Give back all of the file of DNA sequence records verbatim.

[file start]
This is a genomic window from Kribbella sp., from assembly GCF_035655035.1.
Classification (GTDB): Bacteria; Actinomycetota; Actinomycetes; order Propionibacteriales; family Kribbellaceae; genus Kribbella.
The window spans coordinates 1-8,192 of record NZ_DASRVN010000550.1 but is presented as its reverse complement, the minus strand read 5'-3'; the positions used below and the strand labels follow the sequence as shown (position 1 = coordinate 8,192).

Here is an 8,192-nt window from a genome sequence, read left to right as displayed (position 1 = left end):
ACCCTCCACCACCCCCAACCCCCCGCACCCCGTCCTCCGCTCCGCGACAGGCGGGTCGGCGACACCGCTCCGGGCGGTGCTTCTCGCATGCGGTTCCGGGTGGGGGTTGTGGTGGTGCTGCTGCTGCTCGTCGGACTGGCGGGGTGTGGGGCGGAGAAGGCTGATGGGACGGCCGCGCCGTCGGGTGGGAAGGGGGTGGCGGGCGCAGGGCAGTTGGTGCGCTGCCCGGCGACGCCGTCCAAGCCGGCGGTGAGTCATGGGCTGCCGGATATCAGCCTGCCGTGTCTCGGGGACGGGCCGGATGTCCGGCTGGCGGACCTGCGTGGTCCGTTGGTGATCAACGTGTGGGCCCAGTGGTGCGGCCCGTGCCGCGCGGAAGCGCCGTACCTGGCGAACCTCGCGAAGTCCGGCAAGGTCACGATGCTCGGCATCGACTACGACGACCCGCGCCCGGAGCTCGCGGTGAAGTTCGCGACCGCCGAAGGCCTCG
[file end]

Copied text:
This is a genomic window from Kribbella sp., from assembly GCF_035655035.1.
Classification (GTDB): Bacteria; Actinomycetota; Actinomycetes; order Propionibacteriales; family Kribbellaceae; genus Kribbella.
The window spans coordinates 1-8,192 of record NZ_DASRVN010000550.1 but is presented as its reverse complement, the minus strand read 5'-3'; the positions used below and the strand labels follow the sequence as shown (position 1 = coordinate 8,192).

Here is an 8,192-nt window from a genome sequence, read left to right as displayed (position 1 = left end):
ACCCTCCACCACCCCCAACCCCCCGCACCCCGTCCTCCGCTCCGCGACAGGCGGGTCGGCGACACCGCTCCGGGCGGTGCTTCTCGCATGCGGTTCCGGGTGGGGGTTGTGGTGGTGCTGCTGCTGCTCGTCGGACTGGCGGGGTGTGGGGCGGAGAAGGCTGATGGGACGGCCGCGCCGTCGGGTGGGAAGGGGGTGGCGGGCGCAGGGCAGTTGGTGCGCTGCCCGGCGACGCCGTCCAAGCCGGCGGTGAGTCATGGGCTGCCGGATATCAGCCTGCCGTGTCTCGGGGACGGGCCGGATGTCCGGCTGGCGGACCTGCGTGGTCCGTTGGTGATCAACGTGTGGGCCCAGTGGTGCGGCCCGTGCCGCGCGGAAGCGCCGTACCTGGCGAACCTCGCGAAGTCCGGCAAGGTCACGATGCTCGGCATCGACTACGACGACCCGCGCCCGGAGCTCGCGGTGAAGTTCGCGACCGCCGAAGGCCTCG